The “industrial groove machine” known as The Sisters of Mercy recently performed twice in Melbourne at the Corner Hotel and apparently also at the Soundwave Festival. The crowd was a good mix, but mainly of goth aficionados from the 1980s when the band reached a high-point of popularity, with the albums First and Last and Always and Floodland.
Whilst the band has performed fairly much constantly since being founded in 1979 it has been a long, long wait since 1990 when the last studio album of new material (Vision Thing) was released. The Sisters have been “on strike” against WEA subsidiary EastWest records, despite providing new material at live concerts. This review was written whilst listening to the unreleased SSV album which was accepted by EastWest because it contains a few sampled vocals from Andrew Eldritch. It is not nearly as bad as one may have been led to believe, but rather serves as aural wallpaper at best.
The show opened with Kim Salmon, who provided local punk-blues talent. I’ve followed Salmon’s career with some interest for more than twenty five years or so, because I keep on ending up at his concerts, initially with The Scientists, then Beasts of Bourbon, then Kim Salmon and the Surrealists. I swear that I went to one gig that was advertised as “Kim Salmon and the Fish” just after the Surrealists phase, but either I was in a parallel reality at the time, or my google-fu is utterly failing me. There was a time when I though that Mr. Salmon was a little disappointed that his positive critical reception had not translated into deserved fame and fortune, but he seems at least somewhat content with his lot as being recognised and appreciated among a smaller and discerning audience. Salmon played a short (30 minutes) but enthusiastic solo set which one supposes was the idea of a support act, which is stretching the definition of the word. As a hint of things to come, the sound quality was not the best.
Presenting themselves in a haze of smoke and light, and on the dot as far as time goes – a rare commodity in the live music world – the crowd naturally greeted The Sisters with enormous enthusiasm. Consisting of the venerable Andrew Eldritch on vocals (and causing some raised eyebrows on his idea that a white hoodie was appropriate attire), enthusiastic guitarists and backing vocals from Chris Catalyst and relative newcomer Ben Christo, the band is much helped the latest incarnation of Doktor Avalanche. Christo is particularly notable for his youthful looks, kinetic energy, and a strong propensity to pretend that he’s actually in a metal band. Direct crowd interaction was far from overbearing, but it was quite clear that the band was very much playing for their audience.
Which is possibly just as well, as the first thirty-seven minutes of the concert was absolutely appalling. Not for the first time, the questionable acoustic qualities of The Corner Hotel were matched with a mixing quality that frankly was not up to an acceptable standard. Some years ago, the same venue managed to turn what was an otherwise good gig by The Buzzcocks into an audio train wreck; in some instances this was worse. Classic songs (in order performed) such as “Ribbons”, “Detonation Boulevard”, “This Corrosion” and “Dominion” received popular audience response as could be expected, but one scanning the crowd could also see that up to half had the confused look on their face that expressed “What the fuck is that?”. The juxtaposition was strongest in “This Corrosion”, perhaps the most well-known and successful hit of the band. On one level many members of the audience were quite enthusiastic. Yet, with eyes closed and concentrating on the music itself, one came to the conclusion if they hear this on a home sound system, they would consider the medium damaged beyond use.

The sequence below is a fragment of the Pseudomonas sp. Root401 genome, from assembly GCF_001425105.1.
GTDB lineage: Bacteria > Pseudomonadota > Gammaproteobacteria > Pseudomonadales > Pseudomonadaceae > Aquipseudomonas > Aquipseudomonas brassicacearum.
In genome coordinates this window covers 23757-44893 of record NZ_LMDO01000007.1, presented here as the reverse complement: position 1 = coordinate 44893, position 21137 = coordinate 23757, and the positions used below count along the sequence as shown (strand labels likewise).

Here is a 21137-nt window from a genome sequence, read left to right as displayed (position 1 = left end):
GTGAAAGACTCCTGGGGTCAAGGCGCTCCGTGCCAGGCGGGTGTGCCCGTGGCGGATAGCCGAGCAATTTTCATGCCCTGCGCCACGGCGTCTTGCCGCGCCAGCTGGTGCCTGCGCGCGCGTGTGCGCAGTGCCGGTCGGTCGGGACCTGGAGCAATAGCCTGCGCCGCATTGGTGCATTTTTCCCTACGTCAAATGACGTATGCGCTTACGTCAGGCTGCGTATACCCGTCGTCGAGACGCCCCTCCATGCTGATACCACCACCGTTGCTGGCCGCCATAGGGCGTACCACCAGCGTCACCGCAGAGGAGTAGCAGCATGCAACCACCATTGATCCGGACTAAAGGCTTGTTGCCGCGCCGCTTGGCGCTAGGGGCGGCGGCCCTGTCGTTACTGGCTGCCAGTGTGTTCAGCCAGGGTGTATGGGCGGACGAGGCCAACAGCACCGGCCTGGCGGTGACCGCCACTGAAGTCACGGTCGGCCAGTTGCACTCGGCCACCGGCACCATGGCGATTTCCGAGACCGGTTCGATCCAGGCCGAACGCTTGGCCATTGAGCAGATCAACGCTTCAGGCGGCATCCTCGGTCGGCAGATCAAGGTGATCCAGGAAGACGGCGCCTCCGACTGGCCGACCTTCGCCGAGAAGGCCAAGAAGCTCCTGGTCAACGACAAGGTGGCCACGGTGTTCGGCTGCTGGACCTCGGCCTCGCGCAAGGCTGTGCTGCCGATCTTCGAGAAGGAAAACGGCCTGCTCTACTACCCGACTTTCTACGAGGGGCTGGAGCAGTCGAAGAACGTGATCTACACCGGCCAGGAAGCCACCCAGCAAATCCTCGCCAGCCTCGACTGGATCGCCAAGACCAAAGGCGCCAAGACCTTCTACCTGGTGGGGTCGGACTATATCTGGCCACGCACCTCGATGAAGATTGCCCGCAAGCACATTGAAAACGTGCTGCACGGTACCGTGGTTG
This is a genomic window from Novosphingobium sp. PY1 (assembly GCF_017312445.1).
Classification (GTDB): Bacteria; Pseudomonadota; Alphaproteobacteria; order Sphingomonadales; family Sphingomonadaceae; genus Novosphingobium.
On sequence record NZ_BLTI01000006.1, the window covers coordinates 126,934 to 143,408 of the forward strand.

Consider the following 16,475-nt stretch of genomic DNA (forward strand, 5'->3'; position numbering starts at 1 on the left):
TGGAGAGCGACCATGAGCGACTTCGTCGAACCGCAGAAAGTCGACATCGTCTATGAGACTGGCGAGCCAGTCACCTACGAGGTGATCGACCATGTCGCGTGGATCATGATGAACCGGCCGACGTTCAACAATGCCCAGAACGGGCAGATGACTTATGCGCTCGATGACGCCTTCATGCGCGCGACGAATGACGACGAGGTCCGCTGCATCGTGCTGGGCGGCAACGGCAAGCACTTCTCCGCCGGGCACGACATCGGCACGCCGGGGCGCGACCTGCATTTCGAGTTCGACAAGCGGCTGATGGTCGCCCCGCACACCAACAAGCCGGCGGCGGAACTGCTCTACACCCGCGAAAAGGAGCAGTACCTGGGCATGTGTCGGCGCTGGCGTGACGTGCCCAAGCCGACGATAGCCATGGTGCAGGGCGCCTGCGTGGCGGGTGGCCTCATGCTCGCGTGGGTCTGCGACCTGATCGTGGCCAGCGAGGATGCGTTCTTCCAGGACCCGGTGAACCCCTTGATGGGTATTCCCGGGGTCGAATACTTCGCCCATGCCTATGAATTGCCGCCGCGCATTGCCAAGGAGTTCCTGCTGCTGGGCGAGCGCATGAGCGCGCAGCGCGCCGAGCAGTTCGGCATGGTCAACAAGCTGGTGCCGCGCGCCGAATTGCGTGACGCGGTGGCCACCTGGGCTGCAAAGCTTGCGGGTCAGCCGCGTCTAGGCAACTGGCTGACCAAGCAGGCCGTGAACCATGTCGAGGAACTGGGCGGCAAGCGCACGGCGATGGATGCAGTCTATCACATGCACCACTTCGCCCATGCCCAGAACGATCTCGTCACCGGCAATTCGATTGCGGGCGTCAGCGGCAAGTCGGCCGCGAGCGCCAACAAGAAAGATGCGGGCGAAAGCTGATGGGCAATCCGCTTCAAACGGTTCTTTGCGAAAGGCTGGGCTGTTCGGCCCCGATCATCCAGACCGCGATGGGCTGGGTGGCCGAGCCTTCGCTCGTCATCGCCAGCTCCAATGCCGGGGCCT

There were some exceptions; an uninspired “Marian” droned on harmlesslessly, and the heavy reliance upon Doktor Avalanche on “Giving Ground”, resulted in a more successful sound. But as mentioned, at thirty-seven minutes past the hour, and about at the half-way point of the gig, the band paused for a moment, Eldritch muttered a couple of words of complaint, and the show restarted with some notable improvement. “Alice” came across with a greater degree of clarity, as did the somewhat challenging “Temple of Love”, “More” and “Lucretia, My Reflection”. With the show concluding on a reasonably well-executed rendition of “Vision Thing”, punters could leave feeling at least something was rescued. Overall however this was a very ordinary show and a reminder, once again, to avoid The Corner as a venue.